An "Experimental Centre for the Textile Industry" was also set up within the newly founded Business Academy. Experiments were carried out in the school's laboratories under the direction of chemist Johann Anastasius Jovanovits in order to further develop the processes for processing various textile and leather goods. The local textile industry in particular benefited from the results. In 1937, the testing institute was taken over by the federal government and incorporated into the Swiss Federal Laboratories for Materials Testing and Research (EMPA). However, the co-operation with the commercial college continued, particularly in the area of training textile specialists and the development of technical standards. In 1947, the "Höhere Textilfachschule St.Gallen" was established under the umbrella of the Business School of St.Gallen, which offered further education courses for dyeing specialists and managers from the textile industry, among others. To celebrate its opening, it was stated: "In any case, the governing bodies of the commercial college [...] are looking forward to putting their energies even more strongly than before [...] into the service of the textile industry, which remains vital to the economy of Eastern Switzerland."
In the course of the HSG's 125-year history, many representatives of the textile industry in Eastern Switzerland are indeed likely to have completed their training or executive education at the Business School of St.Gallen. Most of the companies were continued within the family, so that the theoretical education at HSG was an obvious complement to the practical vocational training in the parental business. One notable graduate is Leiv Helly-Hansen, the heir to the company of the same name in Norway, who enrolled for a degree course, (academic) programme; studying; higher education in St.Gallen in 1936. After attending the commercial high school in Oslo, he had already gained his first professional experience in his father's company and wanted to round off his education at HSG "in order to be well prepared to enter commercial practice", as he wrote in his application.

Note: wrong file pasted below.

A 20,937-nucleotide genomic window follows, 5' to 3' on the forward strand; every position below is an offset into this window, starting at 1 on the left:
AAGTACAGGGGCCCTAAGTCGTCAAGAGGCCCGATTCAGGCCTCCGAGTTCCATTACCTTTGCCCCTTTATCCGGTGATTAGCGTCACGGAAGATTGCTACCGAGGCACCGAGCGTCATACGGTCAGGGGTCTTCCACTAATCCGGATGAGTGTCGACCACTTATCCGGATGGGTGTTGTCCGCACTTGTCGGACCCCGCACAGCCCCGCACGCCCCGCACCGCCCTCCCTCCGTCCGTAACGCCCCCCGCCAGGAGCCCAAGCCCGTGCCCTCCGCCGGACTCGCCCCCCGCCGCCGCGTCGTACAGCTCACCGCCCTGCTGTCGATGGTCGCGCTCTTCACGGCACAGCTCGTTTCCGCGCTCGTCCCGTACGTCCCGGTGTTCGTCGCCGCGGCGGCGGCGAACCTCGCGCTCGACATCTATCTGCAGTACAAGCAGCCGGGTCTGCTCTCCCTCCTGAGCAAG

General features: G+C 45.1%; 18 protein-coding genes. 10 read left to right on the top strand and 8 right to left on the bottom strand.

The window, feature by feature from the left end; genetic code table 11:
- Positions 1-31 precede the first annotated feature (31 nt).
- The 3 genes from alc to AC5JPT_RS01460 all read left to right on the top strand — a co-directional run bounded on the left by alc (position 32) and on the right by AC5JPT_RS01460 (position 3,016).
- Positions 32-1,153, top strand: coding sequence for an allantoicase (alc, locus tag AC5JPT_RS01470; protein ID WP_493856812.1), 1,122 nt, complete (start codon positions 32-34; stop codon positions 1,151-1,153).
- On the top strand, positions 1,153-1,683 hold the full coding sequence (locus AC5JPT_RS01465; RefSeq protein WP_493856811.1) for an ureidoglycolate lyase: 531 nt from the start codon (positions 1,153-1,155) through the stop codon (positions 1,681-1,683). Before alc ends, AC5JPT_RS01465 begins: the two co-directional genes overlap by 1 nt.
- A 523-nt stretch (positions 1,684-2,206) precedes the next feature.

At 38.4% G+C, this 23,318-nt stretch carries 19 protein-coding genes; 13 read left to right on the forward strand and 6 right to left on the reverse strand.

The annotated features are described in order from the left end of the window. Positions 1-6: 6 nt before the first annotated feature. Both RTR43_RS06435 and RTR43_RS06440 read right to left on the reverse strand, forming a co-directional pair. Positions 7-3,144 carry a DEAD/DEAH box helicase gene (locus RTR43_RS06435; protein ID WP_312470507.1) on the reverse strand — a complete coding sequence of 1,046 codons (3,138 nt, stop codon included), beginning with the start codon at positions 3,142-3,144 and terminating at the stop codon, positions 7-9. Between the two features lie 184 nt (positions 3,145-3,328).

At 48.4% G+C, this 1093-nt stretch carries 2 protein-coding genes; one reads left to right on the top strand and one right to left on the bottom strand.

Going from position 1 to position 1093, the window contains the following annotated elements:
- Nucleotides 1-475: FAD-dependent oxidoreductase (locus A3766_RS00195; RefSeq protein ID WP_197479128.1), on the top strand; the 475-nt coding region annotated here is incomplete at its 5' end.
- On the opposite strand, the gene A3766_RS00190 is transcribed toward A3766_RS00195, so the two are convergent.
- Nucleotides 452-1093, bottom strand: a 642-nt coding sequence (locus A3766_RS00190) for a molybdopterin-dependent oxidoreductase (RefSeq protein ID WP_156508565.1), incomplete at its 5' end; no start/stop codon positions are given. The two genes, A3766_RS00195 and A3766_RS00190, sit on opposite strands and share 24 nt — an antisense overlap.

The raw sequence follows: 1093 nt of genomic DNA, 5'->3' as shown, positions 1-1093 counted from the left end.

Robert Schläpfer, born in 1926, followed a similar educational path. After completing his commercial baccalaureate qualification at the cantonal school in St.Gallen, he attended an evening course at the Eastern Switzerland Embroidery School and assisted his father Jakob Schläpfer with foreign language business correspondence on the side. In 1946/47, he enrolled at the Business School of St.Gallen, but dropped out of the programme after two semesters at his father's request in order to work full-time in his parents' business. Robert Schläpfer and his wife Lisbet Schläpfer-Bucher were important pioneers in the reorganisation of the struggling St.Gallen embroidery industry after the Second World War. By developing new production techniques (such as the mechanical attachment of sequins, the manufacture of colourful printed silk fabrics and the fixing of Swarovski stones), the two opened up a new sales market in the luxury goods sector with the family business Jakob Schlaepfer and Cie. Renowned fashion houses in Switzerland and abroad, such as Hubert de Givenchy, Chanel, Dior, Yves Saint Laurent, Giorgio Armani and Akris, are still customers of the St.Gallen textile products today.
There is a very special connection between the St.Gallen family business Akris and HSG. HSG alumnus Peter Kriemler and his brother Albert Kriemler are the third generation to run the business, which emerged from an apron sewing workshop, and see themselves as the fashion house in which fabric, the city and the University are rooted. In recent years, the architecture at the HSG campus has repeatedly served as a stage for the Akris collections. Since October this year, extraordinary photo prints by the internationally renowned photographer Iwan Baan have been hanging in the HSG's Förderer Building. The photo exhibition "100 years Akris – 125 years University of St.Gallen" invites you to discover and view it until the end of the year.
Janett Seewer, University Archive
Images: University Archive and Iwan Baan (Akris photography)
Title image: Swiss Research Centre on the premises of HSG, physical testing room for yarn and fabrics (around 1930)